Kathy, Nadirah, and I all grew up wanting to write and perform our own music, and we assumed being in a band was part of that natural progression. We came together out of necessity then, when the timing was right.
Through roommates and friends from school, we were introduced to the Minneapolis do-it-yourself (DIY) music scene. I saw a local all-women band, Tony Peachka, play at the DIY venue Licorice Beach. It struck me then: “Okay, time to do this.”
Kathy and I were roommates. She met Nadirah while they were working at Ragstock. Since Nadirah was learning to play the drums, and I had received a bass guitar at Christmas, we had the basic elements. With no knowledge of what we were doing, or what we were in for, we set to work.
In retrospect, we had no idea how serendipitous our meeting was. Personally, I don’t know that I could have done this with anyone else.
We bonded over the lack of representation in the music scene. Especially when we started playing live, we were the only non-men on the bill at most shows. Nadirah was, and often still is, the only person of color on stage, and sometimes at the entire gig. We recognized that this lack of genuine diversity was something we grew up with. Most of my childhood idols were male musicians.
This was not an accident. I attribute it to my own deep-seated internalized misogyny. Dismantling these ideas has been a lot more work than simply subscribing to a belief in girl power.
Reckoning with our identities plays a big role in our music. While sometimes that results in high-energy power anthems, it also means a common theme of our work is our struggle with authenticity. We often feel uncertain of our worth as musicians and the validity of the worth bestowed on us by our community.
The biggest change I see as we have progressed is that the insecurity has us looking more inward instead of out. We are mostly past the stage-fright — Nadi and Kathy rarely throw up before shows anymore, which used to happen every time. We have gotten enough good feedback over the past two years to believe that our audiences do not see us as completely clueless. We now believe that others believe in us.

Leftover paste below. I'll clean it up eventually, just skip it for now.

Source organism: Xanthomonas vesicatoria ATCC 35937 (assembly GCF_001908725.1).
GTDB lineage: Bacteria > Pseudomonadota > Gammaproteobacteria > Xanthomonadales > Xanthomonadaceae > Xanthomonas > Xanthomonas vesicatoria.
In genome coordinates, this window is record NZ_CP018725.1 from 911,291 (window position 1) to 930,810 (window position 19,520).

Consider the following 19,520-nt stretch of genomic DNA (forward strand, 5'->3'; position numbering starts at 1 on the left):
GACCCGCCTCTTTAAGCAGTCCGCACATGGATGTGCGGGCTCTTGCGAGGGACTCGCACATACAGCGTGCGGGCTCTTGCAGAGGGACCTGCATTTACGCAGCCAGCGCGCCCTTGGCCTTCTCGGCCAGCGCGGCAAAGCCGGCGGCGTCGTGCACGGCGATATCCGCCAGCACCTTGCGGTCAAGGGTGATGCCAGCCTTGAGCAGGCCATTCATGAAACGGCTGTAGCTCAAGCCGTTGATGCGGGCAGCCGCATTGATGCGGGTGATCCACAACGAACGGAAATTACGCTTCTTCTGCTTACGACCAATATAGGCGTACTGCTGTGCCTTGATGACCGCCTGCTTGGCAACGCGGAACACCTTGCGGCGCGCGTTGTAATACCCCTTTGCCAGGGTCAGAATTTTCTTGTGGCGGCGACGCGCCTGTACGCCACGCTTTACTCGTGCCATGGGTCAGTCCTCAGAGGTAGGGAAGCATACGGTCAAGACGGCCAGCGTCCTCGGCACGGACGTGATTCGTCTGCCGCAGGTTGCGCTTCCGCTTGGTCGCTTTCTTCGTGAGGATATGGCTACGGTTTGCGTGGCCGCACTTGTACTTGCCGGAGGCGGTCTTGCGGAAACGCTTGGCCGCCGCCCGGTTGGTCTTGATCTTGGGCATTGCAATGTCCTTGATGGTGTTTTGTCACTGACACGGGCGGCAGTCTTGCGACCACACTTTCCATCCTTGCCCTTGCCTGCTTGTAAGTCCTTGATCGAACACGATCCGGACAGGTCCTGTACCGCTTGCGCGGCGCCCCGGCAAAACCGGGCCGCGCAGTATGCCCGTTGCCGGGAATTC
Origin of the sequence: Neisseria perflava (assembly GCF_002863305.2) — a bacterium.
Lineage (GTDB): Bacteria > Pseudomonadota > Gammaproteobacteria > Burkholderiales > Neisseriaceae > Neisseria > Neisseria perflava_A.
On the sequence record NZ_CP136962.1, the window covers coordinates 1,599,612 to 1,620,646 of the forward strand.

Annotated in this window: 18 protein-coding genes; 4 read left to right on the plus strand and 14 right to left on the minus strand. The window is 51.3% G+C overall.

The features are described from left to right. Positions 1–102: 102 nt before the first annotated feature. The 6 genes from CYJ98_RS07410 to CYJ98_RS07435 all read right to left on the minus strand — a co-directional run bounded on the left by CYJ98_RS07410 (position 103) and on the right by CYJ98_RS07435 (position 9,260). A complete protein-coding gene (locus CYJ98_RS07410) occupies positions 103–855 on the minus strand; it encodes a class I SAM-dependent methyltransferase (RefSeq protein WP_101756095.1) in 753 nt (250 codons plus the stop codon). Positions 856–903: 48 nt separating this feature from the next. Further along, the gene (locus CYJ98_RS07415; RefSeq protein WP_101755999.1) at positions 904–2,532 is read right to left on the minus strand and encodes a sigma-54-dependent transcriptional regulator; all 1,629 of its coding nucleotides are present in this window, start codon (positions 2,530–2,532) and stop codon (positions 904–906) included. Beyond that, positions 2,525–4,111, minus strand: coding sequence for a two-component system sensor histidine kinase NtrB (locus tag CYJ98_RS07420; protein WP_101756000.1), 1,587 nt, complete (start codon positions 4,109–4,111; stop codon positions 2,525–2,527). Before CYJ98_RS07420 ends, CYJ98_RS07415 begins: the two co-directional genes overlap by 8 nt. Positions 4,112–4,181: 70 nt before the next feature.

Believing in ourselves is another story.
Our first album, “Not So Brave,” was loud and raucous, with surging tempos. It was our attempt to prove to the world that we could be bigger than we actually felt on stage. On our latest release, “Phony,” we are still trying to prove our abilities, but this time to ourselves. If we strip back the yelling and the noise, when we shoot for nuance, would we still be proud of ourselves?
The lyrics to these songs cut a little deeper for us. The song “Like Me Now” is my favorite example of this. Like me now? Just think if I really got me…”
None of us feel fully formed. Maybe that is why the internal imposter syndrome feels so hard to overcome. It still feels like we have a long way to go.
For “Phony,” it was the first time I figured out how to channel something I was going through into my songwriting process. I was successful not because the songs are catchy, but because they make me feel something big when I sing them.
Minneapolis needs more diversity in our local music scene, and so does the rest of the world. To the women, BIPOC, and queer folks who have interest in starting a band, please do. Find a couple of like-minded people to work with to help it feel less daunting.
We had no idea four years ago that we would still be working this much, and playing the type of gigs we play now. Our journey has shown us that the key to success is not technical talent — it is passion and dedication. A sense of camaraderie with your bandmates helps, too.
Natalie Klemond (she/her) lives and works in Minneapolis. She is the bassist in Gully Boys, as well as a songwriter and visual artist.